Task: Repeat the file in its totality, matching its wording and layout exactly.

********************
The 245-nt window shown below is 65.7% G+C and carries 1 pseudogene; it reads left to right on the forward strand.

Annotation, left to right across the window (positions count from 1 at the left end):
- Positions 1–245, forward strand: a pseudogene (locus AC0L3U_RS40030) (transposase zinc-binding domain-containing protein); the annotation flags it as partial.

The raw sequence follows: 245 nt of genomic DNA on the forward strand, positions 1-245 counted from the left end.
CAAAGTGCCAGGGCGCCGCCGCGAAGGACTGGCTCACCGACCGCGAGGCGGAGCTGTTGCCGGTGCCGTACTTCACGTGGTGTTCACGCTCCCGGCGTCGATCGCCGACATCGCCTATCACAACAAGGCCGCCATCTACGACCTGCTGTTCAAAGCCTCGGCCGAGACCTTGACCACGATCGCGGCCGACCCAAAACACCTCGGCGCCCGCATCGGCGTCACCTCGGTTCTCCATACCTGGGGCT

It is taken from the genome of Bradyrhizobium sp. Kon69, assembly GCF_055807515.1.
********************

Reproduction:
The 245-nt window shown below is 65.7% G+C and carries 1 pseudogene; it reads left to right on the forward strand.

Annotation, left to right across the window (positions count from 1 at the left end):
- Positions 1–245, forward strand: a pseudogene (locus AC0L3U_RS40030) (transposase zinc-binding domain-containing protein); the annotation flags it as partial.

The raw sequence follows: 245 nt of genomic DNA on the forward strand, positions 1-245 counted from the left end.
CAAAGTGCCAGGGCGCCGCCGCGAAGGACTGGCTCACCGACCGCGAGGCGGAGCTGTTGCCGGTGCCGTACTTCACGTGGTGTTCACGCTCCCGGCGTCGATCGCCGACATCGCCTATCACAACAAGGCCGCCATCTACGACCTGCTGTTCAAAGCCTCGGCCGAGACCTTGACCACGATCGCGGCCGACCCAAAACACCTCGGCGCCCGCATCGGCGTCACCTCGGTTCTCCATACCTGGGGCT

It is taken from the genome of Bradyrhizobium sp. Kon69, assembly GCF_055807515.1.